Relating snow radar retrievable parameters to snow microstructure for hydrological forecasting applications
PI: Kevin Hammonds
Ph.D. Student: Chris Donahue, Evan Schehrer
Funding Source: NASA New Investigator Program in Earth Sciences
Although terrestrial snowcovers contribute to the global water supply of nearly one-sixth of the world’s population, most of the world’s snow cover is located in remote and isolated terrain. To monitor the state of both seasonal and perennial snow covers, several snow monitoring systems based on microwave remote sensing techniques have been deployed, but a remote sensing product that derives the snow water equivalent over various types of terrain and on a global scale, has yet to be developed. In this research, the microstructural properties of snow that modify the radar reflectivity, polarimetric signature, and image coherence of multi-frequency and synthetic aperture radar systems will be investigated primarily using low power and portable ultra wideband radar systems from Flat Earth Sensing Solutions. From within the SRL, a series of controlled laboratory experiments will be performed in which artificially created snowpacks are perturbed to mimic natural-like conditions while being monitored with a full suite of remote sensing instrumentation, including multi- frequency polarimetric radar and broadband radiometry systems. To compliment these observations, advanced materials characterization techniques will also be employed, where X-ray computed microtomography, scanning electron microscopy, and electron backscatter diffraction will be used to elucidate micron and sub-micron scale snow properties such as the crystallographic orientation and the degree of anisotropy of the snow grains. With this unique combination of remote sensing and in-situ observations from within a controlled laboratory environment, new insight into the micro-scale physics of snow that drive macro-scale radar- and radiometric- observables will be derived, microwave remote sensing retrieval algorithms will be improved, and several novel approaches to the remote sensing of snow will be applied and tested.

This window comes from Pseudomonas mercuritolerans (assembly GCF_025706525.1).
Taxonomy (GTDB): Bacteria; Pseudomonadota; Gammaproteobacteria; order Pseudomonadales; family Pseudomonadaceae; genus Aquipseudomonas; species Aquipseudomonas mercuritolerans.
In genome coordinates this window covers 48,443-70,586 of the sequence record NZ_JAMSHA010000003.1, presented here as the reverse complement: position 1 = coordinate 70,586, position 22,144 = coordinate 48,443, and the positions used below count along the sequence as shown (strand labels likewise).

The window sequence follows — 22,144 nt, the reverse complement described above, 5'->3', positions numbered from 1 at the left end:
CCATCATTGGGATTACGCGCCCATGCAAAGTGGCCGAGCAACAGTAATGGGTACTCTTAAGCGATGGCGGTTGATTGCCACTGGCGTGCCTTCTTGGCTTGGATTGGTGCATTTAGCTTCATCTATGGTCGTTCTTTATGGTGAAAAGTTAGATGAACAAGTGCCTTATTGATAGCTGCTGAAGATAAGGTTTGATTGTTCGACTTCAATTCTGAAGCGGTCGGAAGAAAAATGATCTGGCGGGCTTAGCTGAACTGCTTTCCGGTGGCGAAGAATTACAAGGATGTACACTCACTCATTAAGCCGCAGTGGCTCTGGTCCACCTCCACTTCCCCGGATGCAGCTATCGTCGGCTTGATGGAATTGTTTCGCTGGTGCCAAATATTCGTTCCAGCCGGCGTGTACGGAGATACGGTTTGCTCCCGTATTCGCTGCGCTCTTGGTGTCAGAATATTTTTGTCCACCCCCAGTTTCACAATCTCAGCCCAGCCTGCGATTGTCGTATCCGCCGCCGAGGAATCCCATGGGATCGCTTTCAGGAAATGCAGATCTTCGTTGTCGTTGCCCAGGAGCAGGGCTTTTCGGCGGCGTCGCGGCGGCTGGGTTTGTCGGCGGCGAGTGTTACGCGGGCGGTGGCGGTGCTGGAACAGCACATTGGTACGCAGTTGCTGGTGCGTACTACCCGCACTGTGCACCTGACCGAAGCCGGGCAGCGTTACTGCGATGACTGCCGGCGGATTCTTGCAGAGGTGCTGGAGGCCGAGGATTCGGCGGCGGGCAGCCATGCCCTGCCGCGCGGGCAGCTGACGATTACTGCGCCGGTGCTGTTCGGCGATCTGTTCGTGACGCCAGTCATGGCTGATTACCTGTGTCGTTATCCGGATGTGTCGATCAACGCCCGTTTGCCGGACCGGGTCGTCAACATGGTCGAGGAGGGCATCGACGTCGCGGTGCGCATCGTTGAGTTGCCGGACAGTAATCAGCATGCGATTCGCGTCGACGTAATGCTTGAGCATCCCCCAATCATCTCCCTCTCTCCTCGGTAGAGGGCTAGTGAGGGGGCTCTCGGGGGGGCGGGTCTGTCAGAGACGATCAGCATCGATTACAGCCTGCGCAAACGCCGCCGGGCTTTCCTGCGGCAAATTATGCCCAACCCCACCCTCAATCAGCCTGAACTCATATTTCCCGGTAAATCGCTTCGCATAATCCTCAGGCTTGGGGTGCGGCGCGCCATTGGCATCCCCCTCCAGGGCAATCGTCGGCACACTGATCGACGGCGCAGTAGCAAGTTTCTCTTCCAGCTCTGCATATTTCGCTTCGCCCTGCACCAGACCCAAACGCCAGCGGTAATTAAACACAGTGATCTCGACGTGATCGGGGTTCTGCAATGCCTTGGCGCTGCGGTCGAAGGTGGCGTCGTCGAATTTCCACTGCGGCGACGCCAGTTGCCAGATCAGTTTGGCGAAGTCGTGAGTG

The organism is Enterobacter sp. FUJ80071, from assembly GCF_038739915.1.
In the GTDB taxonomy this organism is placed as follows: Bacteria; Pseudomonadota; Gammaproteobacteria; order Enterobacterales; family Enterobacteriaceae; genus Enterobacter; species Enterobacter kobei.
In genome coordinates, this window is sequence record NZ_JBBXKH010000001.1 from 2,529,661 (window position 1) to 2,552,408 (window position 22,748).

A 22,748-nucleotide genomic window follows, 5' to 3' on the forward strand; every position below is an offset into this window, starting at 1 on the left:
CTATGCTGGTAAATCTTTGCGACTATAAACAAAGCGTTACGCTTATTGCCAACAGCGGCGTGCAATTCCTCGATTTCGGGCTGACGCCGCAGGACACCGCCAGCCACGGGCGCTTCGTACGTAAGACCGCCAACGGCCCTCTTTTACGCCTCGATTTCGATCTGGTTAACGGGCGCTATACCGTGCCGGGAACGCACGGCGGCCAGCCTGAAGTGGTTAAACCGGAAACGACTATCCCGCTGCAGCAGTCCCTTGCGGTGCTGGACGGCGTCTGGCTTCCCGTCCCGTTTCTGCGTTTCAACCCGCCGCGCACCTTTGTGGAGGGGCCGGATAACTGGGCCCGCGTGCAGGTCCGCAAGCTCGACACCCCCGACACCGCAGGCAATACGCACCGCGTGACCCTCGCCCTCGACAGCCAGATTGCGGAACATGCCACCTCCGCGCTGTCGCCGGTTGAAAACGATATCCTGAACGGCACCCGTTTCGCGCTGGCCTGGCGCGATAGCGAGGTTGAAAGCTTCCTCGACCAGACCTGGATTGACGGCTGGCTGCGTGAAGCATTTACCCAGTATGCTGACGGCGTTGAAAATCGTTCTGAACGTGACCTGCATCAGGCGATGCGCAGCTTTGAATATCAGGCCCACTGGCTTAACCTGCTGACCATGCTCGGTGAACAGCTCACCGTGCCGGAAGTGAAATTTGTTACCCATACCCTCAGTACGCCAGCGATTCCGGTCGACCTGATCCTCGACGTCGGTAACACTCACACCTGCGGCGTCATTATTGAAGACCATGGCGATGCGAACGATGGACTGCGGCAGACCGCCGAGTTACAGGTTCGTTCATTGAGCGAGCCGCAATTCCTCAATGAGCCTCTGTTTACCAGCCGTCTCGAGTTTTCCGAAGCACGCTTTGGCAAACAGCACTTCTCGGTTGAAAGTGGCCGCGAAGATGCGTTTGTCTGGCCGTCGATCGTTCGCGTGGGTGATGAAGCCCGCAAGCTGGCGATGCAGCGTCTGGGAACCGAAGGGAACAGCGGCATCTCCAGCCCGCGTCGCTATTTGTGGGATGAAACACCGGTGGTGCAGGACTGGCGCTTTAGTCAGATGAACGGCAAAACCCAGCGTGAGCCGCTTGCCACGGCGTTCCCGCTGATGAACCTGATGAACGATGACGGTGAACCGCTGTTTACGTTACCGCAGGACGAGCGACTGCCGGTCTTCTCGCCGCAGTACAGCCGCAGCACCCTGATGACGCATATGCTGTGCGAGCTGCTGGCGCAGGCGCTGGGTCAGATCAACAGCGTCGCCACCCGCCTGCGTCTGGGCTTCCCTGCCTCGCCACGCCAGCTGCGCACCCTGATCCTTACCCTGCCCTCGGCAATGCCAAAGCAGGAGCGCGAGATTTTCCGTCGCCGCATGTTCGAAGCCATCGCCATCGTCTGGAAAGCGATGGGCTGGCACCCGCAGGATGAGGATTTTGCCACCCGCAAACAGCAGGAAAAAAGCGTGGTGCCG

Developing Real-Time Data Processing and Analytics for Avalanche Forecasting Using Lidar
PI: Kevin Hammonds, Sean Yaw, Joe Shaw
M.S. Students: James Dillon (Civil Engineering), Peter Ottsen (Computer Science)
Funding Source: USDOT Transportation Avalanche Research Pool (TARP)
Terrestrial scanning lidar systems (TLS) have recently been shown to enhance avalanche forecasting and mitigation efforts by aiding forecasters in remotely analyzing snowpack depths over complex terrain (Deems et al. 2013; Deems et al. 2015; Prokop 2008). In this reserach, a detailed laboratory study in which both long-range and short-range TLS systems will be brought into the SRL and tested with different types of snowpacks, snow surfaces, and precipitation rates. These tests will inform what can be expected in the field and to what degree other parameters of interest can be derived. Novel analysis algorithms and software will be developed to support the use of TLS data to better inform avalanche risk assessment and decision making. Avalanche risk decision support will be driven by the extraction and aggregation of features from TLS data (e.g. snow depth, slope angles, surface properties). Algorithms will be developed that will determine these properties from streaming TLS data, such that field-users can access this data in real-time.